My Baking Obsession

Dairy Free Chocolate Maple Bacon Cupcakes

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Yes, you read that correctly–I put chocolate, maple and bacon together. In a cupcake. Win, win, win, win!

I got the idea from this bacon cupcake but honestly didn’t really follow that recipe at all. For starters, that cake recipe called for sour cream, which is really impossible to substitute for when one is trying to make it dairy free. But the part that really turned me off of that recipe was that she put chopped up bacon inside the batter. I do not like soft bacon, and I knew that there was no way for the bacon to stay crispy after being baked inside a cupcake. So I took this marvelous idea for a bacon cupcake and made it my own.

The cake recipe is from one of my favorite dessert cookbooks: Hershey’s Recipe Collection. I’ve had this since my single days, and I love it! Since I knew that the bacon and maple frosting was going to be pretty heavy, I wanted to go with a light and fluffy cake instead of dense and moist like I would usually pick. Hershey’s “1st Birthday Cupcakes” were exactly what I was looking for. Light, soft, fluffy, chocolately goodness, but not dry. There’s not as much cocoa powder in this recipe as compared to most other chocolate cake recipes, putting it more in the family of red velvet, but without all the food coloring. It’s perfect if you want a chocolate cake that still has all the glory that is chocolate without weighing you down.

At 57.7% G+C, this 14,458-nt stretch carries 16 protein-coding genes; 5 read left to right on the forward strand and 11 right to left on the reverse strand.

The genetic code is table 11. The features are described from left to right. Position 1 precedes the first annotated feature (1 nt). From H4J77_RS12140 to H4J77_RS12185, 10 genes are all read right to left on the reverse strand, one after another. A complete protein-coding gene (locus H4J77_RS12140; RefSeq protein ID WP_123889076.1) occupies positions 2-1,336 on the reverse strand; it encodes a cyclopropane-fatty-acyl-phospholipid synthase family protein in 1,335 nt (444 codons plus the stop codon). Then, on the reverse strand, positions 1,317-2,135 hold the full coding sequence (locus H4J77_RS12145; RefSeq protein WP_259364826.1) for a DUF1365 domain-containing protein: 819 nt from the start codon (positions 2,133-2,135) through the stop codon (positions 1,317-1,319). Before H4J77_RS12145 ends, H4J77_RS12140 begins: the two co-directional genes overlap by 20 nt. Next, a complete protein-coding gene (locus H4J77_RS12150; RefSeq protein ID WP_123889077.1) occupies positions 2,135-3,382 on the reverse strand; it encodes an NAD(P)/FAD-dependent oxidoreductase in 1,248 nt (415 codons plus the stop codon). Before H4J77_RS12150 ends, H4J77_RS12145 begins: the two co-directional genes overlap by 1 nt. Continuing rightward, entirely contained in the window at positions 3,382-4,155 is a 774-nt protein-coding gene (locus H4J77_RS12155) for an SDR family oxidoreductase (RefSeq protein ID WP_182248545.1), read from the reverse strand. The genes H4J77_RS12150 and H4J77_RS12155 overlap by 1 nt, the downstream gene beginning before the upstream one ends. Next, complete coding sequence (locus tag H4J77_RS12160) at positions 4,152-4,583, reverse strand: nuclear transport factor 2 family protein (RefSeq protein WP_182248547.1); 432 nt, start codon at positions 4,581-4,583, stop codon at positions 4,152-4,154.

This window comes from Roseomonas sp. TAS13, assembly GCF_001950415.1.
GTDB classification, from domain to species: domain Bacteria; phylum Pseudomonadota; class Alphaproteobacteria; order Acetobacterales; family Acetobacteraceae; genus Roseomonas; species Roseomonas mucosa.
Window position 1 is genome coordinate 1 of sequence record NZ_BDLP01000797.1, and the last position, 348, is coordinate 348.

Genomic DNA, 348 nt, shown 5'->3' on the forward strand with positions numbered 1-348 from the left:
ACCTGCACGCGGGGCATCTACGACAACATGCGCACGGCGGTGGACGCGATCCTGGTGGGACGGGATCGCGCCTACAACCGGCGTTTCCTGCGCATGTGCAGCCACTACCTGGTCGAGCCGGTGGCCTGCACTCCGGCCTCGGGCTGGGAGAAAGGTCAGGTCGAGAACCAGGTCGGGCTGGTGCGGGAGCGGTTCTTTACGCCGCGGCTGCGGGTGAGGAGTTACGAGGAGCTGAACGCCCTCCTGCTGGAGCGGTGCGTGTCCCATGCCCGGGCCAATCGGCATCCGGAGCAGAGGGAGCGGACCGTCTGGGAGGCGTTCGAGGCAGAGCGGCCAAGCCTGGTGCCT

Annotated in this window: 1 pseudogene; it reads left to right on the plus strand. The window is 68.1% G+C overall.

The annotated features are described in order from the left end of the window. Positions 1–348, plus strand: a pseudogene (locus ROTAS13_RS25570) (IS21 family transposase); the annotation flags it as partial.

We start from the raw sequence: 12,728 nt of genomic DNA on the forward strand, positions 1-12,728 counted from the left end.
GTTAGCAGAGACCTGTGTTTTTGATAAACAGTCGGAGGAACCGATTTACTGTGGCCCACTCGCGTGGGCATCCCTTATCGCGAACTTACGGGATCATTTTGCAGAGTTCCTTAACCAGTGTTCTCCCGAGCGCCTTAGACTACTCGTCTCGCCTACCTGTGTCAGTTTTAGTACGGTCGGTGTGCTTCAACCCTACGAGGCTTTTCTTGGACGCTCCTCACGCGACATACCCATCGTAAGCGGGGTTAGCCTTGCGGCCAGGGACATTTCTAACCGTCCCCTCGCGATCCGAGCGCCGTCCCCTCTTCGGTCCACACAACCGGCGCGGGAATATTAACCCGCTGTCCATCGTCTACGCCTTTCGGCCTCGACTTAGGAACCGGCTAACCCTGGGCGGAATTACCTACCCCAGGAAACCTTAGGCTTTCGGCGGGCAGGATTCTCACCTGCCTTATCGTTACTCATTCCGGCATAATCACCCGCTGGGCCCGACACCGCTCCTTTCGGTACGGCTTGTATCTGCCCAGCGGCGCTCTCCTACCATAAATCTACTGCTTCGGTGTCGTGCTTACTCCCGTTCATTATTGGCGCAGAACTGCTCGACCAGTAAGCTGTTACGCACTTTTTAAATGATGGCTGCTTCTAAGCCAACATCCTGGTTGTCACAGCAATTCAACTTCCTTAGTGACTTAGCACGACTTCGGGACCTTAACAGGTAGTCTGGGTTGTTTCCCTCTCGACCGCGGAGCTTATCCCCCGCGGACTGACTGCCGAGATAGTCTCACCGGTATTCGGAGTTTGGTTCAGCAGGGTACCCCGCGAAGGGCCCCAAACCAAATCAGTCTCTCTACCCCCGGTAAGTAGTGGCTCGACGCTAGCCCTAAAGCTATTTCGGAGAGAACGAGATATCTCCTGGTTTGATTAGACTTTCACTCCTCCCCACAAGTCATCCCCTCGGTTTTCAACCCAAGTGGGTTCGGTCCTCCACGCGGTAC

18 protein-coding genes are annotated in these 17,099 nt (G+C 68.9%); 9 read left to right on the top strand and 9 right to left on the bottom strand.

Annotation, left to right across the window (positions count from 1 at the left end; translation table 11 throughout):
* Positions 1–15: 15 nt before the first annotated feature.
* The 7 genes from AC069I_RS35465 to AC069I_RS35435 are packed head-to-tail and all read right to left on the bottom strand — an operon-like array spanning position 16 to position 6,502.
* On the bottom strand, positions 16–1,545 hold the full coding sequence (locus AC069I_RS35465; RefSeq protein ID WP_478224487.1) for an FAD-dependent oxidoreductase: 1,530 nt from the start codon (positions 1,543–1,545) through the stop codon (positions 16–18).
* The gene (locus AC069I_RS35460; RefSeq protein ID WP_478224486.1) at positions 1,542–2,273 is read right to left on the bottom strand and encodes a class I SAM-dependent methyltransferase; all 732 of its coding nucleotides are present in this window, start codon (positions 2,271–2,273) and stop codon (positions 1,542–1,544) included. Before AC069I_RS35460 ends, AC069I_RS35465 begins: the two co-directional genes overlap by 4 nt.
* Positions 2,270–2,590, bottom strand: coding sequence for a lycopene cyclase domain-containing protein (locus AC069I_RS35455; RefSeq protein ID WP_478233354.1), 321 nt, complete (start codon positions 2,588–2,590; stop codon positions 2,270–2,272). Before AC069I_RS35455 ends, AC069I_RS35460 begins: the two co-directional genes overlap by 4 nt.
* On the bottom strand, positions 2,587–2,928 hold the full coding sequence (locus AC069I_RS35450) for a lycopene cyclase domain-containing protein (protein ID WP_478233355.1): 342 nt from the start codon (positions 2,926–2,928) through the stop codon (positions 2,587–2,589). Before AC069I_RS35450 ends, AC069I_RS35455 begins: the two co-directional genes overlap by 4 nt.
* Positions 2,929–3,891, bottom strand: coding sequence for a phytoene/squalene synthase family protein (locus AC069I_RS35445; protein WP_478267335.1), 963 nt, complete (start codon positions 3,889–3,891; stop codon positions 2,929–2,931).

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A note before I dive into the recipe: it calls for buttermilk, which can normally be substituted with a regular milk that is “soured” by distilled white vinegar. If you decide to use soy milk (or regular cow milk if you don’t have any allergies to worry about), then you can add the vinegar to the milk and then add that mixture to the batter. However, if you are using almond milk like I did, do NOT add the vinegar directly to the milk. It causes it to separate and when you add it to the batter, it doesn’t incorporate well. You have to add the milk and vinegar to the batter separately. Moreover, if you are a dairy eater and are using buttermilk, then omit the vinegar completely.

So here’s the recipe for these little lovelies (it will make a little over 2 dozen cupcakes).

Ingredients for Chocolate Cupcake:

  • 1/2 cup of all vegetable shortening
  • 1 1/2 cups of sifted sugar
  • 2 eggs
  • 1 1/2 cups of sifted flour
  • 1/2 cup of sifted cocoa powder
  • 1 teaspoon of baking soda
  • 1 teaspoon of salt